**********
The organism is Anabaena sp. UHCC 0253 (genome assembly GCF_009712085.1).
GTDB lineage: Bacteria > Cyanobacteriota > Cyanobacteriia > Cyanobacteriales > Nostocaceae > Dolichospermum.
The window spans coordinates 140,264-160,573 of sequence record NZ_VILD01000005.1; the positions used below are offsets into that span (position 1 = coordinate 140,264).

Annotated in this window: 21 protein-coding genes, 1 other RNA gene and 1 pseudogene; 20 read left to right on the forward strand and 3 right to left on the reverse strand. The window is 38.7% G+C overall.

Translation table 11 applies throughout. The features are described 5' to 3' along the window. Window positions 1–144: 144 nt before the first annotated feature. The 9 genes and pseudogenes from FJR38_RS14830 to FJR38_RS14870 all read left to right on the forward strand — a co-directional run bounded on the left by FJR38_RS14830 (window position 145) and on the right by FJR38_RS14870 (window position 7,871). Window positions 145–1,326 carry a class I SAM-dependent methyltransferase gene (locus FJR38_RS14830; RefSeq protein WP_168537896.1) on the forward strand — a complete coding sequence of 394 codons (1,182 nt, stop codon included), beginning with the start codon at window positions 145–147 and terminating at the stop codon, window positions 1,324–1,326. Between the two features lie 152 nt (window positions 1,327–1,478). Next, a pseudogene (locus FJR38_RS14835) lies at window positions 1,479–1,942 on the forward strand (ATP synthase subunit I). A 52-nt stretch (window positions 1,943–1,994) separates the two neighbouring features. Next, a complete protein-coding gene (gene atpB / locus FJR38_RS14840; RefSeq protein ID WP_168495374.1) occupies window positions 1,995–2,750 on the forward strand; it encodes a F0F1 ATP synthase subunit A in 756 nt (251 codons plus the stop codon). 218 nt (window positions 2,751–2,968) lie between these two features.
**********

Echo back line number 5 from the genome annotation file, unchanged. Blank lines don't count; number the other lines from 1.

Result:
Translation table 11 applies throughout. The features are described 5' to 3' along the window. Window positions 1–144: 144 nt before the first annotated feature. The 9 genes and pseudogenes from FJR38_RS14830 to FJR38_RS14870 all read left to right on the forward strand — a co-directional run bounded on the left by FJR38_RS14830 (window position 145) and on the right by FJR38_RS14870 (window position 7,871). Window positions 145–1,326 carry a class I SAM-dependent methyltransferase gene (locus FJR38_RS14830; RefSeq protein WP_168537896.1) on the forward strand — a complete coding sequence of 394 codons (1,182 nt, stop codon included), beginning with the start codon at window positions 145–147 and terminating at the stop codon, window positions 1,324–1,326. Between the two features lie 152 nt (window positions 1,327–1,478). Next, a pseudogene (locus FJR38_RS14835) lies at window positions 1,479–1,942 on the forward strand (ATP synthase subunit I). A 52-nt stretch (window positions 1,943–1,994) separates the two neighbouring features. Next, a complete protein-coding gene (gene atpB / locus FJR38_RS14840; RefSeq protein ID WP_168495374.1) occupies window positions 1,995–2,750 on the forward strand; it encodes a F0F1 ATP synthase subunit A in 756 nt (251 codons plus the stop codon). 218 nt (window positions 2,751–2,968) lie between these two features.